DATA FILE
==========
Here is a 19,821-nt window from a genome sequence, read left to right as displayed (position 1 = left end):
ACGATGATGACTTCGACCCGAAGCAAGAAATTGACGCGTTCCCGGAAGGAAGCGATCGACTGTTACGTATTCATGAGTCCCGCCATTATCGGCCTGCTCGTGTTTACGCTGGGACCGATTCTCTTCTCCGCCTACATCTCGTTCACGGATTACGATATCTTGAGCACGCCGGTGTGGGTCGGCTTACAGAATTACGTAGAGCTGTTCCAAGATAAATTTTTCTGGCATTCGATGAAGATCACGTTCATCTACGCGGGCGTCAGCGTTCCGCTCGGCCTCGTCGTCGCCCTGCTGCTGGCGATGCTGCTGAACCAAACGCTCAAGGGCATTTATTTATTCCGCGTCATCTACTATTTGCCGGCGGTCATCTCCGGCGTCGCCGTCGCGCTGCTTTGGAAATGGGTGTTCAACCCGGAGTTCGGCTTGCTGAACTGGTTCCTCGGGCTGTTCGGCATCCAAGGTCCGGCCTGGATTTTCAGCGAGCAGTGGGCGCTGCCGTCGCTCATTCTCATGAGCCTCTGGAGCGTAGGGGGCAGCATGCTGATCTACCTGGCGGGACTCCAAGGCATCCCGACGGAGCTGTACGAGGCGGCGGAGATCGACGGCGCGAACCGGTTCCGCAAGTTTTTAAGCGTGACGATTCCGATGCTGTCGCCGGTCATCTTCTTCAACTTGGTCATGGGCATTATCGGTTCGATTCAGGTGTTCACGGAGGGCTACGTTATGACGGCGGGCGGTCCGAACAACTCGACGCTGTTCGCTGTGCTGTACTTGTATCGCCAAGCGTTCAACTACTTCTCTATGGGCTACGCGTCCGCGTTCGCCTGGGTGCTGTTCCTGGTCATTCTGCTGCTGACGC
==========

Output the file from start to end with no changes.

Here is a 19,821-nt window from a genome sequence, read left to right as displayed (position 1 = left end):
ACGATGATGACTTCGACCCGAAGCAAGAAATTGACGCGTTCCCGGAAGGAAGCGATCGACTGTTACGTATTCATGAGTCCCGCCATTATCGGCCTGCTCGTGTTTACGCTGGGACCGATTCTCTTCTCCGCCTACATCTCGTTCACGGATTACGATATCTTGAGCACGCCGGTGTGGGTCGGCTTACAGAATTACGTAGAGCTGTTCCAAGATAAATTTTTCTGGCATTCGATGAAGATCACGTTCATCTACGCGGGCGTCAGCGTTCCGCTCGGCCTCGTCGTCGCCCTGCTGCTGGCGATGCTGCTGAACCAAACGCTCAAGGGCATTTATTTATTCCGCGTCATCTACTATTTGCCGGCGGTCATCTCCGGCGTCGCCGTCGCGCTGCTTTGGAAATGGGTGTTCAACCCGGAGTTCGGCTTGCTGAACTGGTTCCTCGGGCTGTTCGGCATCCAAGGTCCGGCCTGGATTTTCAGCGAGCAGTGGGCGCTGCCGTCGCTCATTCTCATGAGCCTCTGGAGCGTAGGGGGCAGCATGCTGATCTACCTGGCGGGACTCCAAGGCATCCCGACGGAGCTGTACGAGGCGGCGGAGATCGACGGCGCGAACCGGTTCCGCAAGTTTTTAAGCGTGACGATTCCGATGCTGTCGCCGGTCATCTTCTTCAACTTGGTCATGGGCATTATCGGTTCGATTCAGGTGTTCACGGAGGGCTACGTTATGACGGCGGGCGGTCCGAACAACTCGACGCTGTTCGCTGTGCTGTACTTGTATCGCCAAGCGTTCAACTACTTCTCTATGGGCTACGCGTCCGCGTTCGCCTGGGTGCTGTTCCTGGTCATTCTGCTGCTGACGC